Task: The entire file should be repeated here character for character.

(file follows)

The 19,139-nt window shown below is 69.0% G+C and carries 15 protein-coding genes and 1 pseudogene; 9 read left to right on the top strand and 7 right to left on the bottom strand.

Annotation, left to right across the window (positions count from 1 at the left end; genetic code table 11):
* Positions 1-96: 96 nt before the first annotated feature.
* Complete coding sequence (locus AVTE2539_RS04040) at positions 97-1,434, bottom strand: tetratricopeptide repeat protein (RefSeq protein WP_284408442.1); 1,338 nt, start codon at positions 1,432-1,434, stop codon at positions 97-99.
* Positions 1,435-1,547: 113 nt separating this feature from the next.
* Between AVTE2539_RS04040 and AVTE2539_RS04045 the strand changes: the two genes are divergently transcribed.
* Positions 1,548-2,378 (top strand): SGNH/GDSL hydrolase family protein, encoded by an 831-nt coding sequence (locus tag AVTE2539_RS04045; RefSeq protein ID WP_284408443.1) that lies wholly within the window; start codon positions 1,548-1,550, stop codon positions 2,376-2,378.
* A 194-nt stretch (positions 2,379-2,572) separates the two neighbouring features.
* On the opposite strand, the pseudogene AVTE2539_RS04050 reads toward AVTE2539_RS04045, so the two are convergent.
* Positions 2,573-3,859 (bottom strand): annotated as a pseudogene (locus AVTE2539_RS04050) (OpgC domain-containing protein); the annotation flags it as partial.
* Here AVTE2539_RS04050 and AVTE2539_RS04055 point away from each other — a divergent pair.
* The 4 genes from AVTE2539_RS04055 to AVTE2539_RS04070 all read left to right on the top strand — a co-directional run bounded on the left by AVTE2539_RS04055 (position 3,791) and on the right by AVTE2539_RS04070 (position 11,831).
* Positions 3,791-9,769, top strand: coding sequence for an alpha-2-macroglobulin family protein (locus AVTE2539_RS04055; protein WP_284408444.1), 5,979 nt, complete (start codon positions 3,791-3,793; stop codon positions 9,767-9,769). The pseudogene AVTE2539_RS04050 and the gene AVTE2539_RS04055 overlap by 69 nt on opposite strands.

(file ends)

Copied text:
The 19,139-nt window shown below is 69.0% G+C and carries 15 protein-coding genes and 1 pseudogene; 9 read left to right on the top strand and 7 right to left on the bottom strand.

Annotation, left to right across the window (positions count from 1 at the left end; genetic code table 11):
* Positions 1-96: 96 nt before the first annotated feature.
* Complete coding sequence (locus AVTE2539_RS04040) at positions 97-1,434, bottom strand: tetratricopeptide repeat protein (RefSeq protein WP_284408442.1); 1,338 nt, start codon at positions 1,432-1,434, stop codon at positions 97-99.
* Positions 1,435-1,547: 113 nt separating this feature from the next.
* Between AVTE2539_RS04040 and AVTE2539_RS04045 the strand changes: the two genes are divergently transcribed.
* Positions 1,548-2,378 (top strand): SGNH/GDSL hydrolase family protein, encoded by an 831-nt coding sequence (locus tag AVTE2539_RS04045; RefSeq protein ID WP_284408443.1) that lies wholly within the window; start codon positions 1,548-1,550, stop codon positions 2,376-2,378.
* A 194-nt stretch (positions 2,379-2,572) separates the two neighbouring features.
* On the opposite strand, the pseudogene AVTE2539_RS04050 reads toward AVTE2539_RS04045, so the two are convergent.
* Positions 2,573-3,859 (bottom strand): annotated as a pseudogene (locus AVTE2539_RS04050) (OpgC domain-containing protein); the annotation flags it as partial.
* Here AVTE2539_RS04050 and AVTE2539_RS04055 point away from each other — a divergent pair.
* The 4 genes from AVTE2539_RS04055 to AVTE2539_RS04070 all read left to right on the top strand — a co-directional run bounded on the left by AVTE2539_RS04055 (position 3,791) and on the right by AVTE2539_RS04070 (position 11,831).
* Positions 3,791-9,769, top strand: coding sequence for an alpha-2-macroglobulin family protein (locus AVTE2539_RS04055; protein WP_284408444.1), 5,979 nt, complete (start codon positions 3,791-3,793; stop codon positions 9,767-9,769). The pseudogene AVTE2539_RS04050 and the gene AVTE2539_RS04055 overlap by 69 nt on opposite strands.